[15] Baron, R., T?lle, T.R., Gockel, U., et al. (2009) A Cross-Sectional Cohort Survey in 2100 Patients with Painful Diabetic Neuropathy and Postherpetic Neuralgia: Differences in Demographic Data and Sensory Symptoms. Pain, 146, 34-40.
[16] Scholz, J., Mannion, R.J., Hord, D.E., Griffin, R.S., Rawal, B., et al. (2009) A Novel Tool for the Assessment of Pain: Validation in Low Back Pain. PLoS Medicine, 6, Article ID: e1000047.
[17] Hastie, B.A., Riley III, J., Robinson, M.E., Glover, T., Campbell, C.M., et al. (2005) Cluster Analysis of Multiple Experimental Pain Modalities. Pain, 116, 227-237.
[18] Cloninger, C.R. (1986) A Unified Biosocial Theory of Personality and Its Role in the Development of Anxiety States. Psychiatric Developments, 4, 167-226.
[19] Cloninger, C.R. (1987) A Systematic Method for Clinical Description and Classification of Personality Variants: A Proposal. Archives of General Psychiatry, 44, 573-588.
[20] Cloninger, C.R., Thomas, R.P. and Dragan, M.S. (1991) The Tridimensional Personality Questionnaire: US Normative Data. Psychological Reports, 69, 1047-1057.
[21] Milligan, G.W. and Cooper M.C. (1985) An Examination of Procedures for Determining the Number of Clusters in a Data Set. Psychometrika, 50, 159-179.
[22] McQuitty, L.L. (1966) Similarity Analysis by Reciprocal Pairs for Discrete and Continuous Data. Educational and Psychological Measurement, 26, 825-831.
[23] Bruehl, S., Harden, R.N., Galer, B.S., Saltz, S., Backonja, M. and Stanton-Hicks, M. (2002) Complex Regional Pain Syndrome: Are There Distinct Subtypes and Sequential Stages of the Syndrome? Pain, 95, 119-124.
[24] Hurtig, I.M., Raak, R.I., Kendall, S.A., Bj?rn, G. and Karin, W.L. (2001) Quantitative Sensory Testing in Fibromyalgia Patients and in Healthy Subjects: Identification of Subgroups. Clinical Journal of Pain, 17, 316-322.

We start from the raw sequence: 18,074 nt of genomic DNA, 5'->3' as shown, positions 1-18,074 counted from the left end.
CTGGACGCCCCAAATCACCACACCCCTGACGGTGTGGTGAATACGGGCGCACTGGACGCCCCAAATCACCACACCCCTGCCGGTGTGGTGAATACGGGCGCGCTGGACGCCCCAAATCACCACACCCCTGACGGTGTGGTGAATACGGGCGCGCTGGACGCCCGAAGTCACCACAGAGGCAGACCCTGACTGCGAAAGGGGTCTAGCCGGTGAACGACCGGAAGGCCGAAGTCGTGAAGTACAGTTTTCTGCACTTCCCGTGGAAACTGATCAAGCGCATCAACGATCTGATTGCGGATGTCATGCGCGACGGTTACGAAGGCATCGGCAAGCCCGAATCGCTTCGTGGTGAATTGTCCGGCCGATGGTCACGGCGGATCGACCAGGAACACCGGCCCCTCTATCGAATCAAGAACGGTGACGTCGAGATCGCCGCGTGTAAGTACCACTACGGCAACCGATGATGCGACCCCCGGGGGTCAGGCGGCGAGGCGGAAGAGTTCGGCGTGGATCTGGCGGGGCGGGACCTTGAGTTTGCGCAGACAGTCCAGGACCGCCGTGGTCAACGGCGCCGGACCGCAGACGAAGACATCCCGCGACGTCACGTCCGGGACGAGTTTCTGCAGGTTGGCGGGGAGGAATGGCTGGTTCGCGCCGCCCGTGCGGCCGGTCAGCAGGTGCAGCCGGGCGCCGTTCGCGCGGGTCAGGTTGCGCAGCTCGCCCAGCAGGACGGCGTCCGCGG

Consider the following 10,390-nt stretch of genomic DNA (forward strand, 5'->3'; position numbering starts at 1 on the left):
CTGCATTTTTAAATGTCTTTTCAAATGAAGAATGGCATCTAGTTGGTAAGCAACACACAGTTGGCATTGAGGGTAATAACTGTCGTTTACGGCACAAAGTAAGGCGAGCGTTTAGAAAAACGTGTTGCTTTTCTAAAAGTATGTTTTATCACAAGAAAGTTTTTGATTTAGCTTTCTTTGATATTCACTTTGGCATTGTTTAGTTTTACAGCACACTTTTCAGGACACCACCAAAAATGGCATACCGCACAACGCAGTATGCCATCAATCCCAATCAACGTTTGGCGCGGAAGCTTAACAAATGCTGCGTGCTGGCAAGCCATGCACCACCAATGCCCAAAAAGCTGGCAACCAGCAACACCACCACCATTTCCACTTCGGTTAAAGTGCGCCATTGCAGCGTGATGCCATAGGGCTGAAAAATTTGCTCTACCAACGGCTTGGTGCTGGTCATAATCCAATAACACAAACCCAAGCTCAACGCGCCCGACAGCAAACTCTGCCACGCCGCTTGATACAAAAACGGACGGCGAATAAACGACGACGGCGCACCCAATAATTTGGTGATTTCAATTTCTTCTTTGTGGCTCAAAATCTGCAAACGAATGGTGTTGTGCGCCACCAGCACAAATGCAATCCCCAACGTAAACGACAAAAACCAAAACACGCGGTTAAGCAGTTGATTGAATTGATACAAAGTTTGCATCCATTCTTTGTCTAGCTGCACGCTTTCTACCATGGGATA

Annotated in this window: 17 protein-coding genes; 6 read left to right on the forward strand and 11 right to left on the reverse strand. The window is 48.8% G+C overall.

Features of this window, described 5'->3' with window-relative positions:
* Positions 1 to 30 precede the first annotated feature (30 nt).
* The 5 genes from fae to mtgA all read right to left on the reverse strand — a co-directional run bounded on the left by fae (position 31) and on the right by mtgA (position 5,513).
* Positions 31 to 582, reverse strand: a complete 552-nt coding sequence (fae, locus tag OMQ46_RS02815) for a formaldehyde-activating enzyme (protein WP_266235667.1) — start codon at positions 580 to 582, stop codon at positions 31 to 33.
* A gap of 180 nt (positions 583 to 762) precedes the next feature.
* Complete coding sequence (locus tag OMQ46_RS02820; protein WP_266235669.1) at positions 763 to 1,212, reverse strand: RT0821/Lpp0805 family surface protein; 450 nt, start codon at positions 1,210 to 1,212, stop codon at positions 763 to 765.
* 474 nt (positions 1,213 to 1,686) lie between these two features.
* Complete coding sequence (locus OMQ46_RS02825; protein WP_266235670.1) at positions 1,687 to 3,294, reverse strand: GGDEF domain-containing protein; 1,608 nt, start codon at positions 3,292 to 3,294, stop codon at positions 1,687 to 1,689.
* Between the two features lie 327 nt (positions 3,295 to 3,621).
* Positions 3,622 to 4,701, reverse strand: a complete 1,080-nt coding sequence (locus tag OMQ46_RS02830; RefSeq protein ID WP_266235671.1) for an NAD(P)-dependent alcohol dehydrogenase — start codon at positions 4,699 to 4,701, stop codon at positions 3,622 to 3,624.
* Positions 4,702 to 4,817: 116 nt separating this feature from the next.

[25] Giesecke, T., Williams, D.A., Harris, R.E., Cupps, T.R., Tian, X., et al. (2003) Subgrouping of Fibromyalgia Patients on the Basis of Pressure-Pain Thresholds and Psychological Factors. Arthritis & Rheumatism, 48, 2916-2922.
[26] Harris, G. and Rollman, G.B. (1983) The Validity of Experimental Pain Measures. Pain, 17, 369-376.
[27] Cleeland, C.S., Nakamura, Y., Howland, E.W., Morgan, N.R., Edwards, K.R. and Backonja, M. (1996) Effects of Oral Morphine on Cold Pressor Tolerance Time and Neuropsychological Performance. Neuropsychopharmacology, 15, 252-262.
[28] Arendt-Nielsen, L. and Yarnitsky, D. (2009) Experimental and Clinical Applications of Quantitative Sensory Testing Applied to Skin, Muscles and Viscera. The Journal of Pain, 10, 556-572.
[29] Pud, D., Granovsky, Y., Yarnitsky, D. (2009) The Methodology of Experimentally Induced Diffuse Noxious Inhibitory Control (DNIC)-Like Effect in Humans. Pain, 144, 16-19.
[30] Treister, R., Eisenberg, E., Gershon, E., Haddad, M. and Pud, D. (2010) Factors Affecting–And Relationships between—Different Modes of Endogenous Pain Modulation in Healthy Volunteers. European Journal of Pain, 14, 608- 614.
[31] Phillips, J.M. and Gatchel, R.J. (2000) Extraversion—Introversion and Chronic Pain.
[32] Gatchel, R.J. and Weisberg, J.N. (2000) Personality Characteristics of Patients with Pain. American Psychological Association.
[33] Conrad, R., Schilling, G., Bausch, C., Nadstawek, J., Wartenberg, H.C., et al. (2007) Temperament and Character Personality Profiles and Personality Disorders in Chronic Pain Patients. Pain, 133, 197-209.
[34] Glazer, Y., Buskila, D., Cohen, H., Ebstein, R.P. and Neumann, L. (2010) Differences in the Personality Profile of Fibromyalgia Patients and Their Relatives with and without Fibromyalgia. Clinical and Experimental Rheumatology, 28, S27-S32.
[35] d’Agostino, V., Francia, E., Licursi, V. and Cerbo, R. (2010) Clinical and Personality Features of Allodynic Migraine. Neurological Sciences, 31, 159-161.
[36] Granot, M. (2005) Personality Traits Associated with Perception of Noxious Stimuli in Women with Vulvar Vestibulitis Syndrome. The Journal of Pain, 6, 168-173.
[37] Vlaeyen, J.W. and Linton, S.J. (2006) Are We “Fear-Avoidant”? Pain, 124, 240-241.
[38] Feldner, M.T. and Hekmat, H. (2001) Perceived Control over Anxiety-Related Events as a Predictor of Pain Behaviors in a Cold Pressor Task. Journal of Behavior Therapy and Experimental Psychiatry, 32, 191-202.

comments powered by Disqus

Copyright © 2020 by authors and Scientific Research Publishing Inc.

Creative Commons License

This work and the related PDF file are licensed under a Creative Commons Attribution 4.0 International License.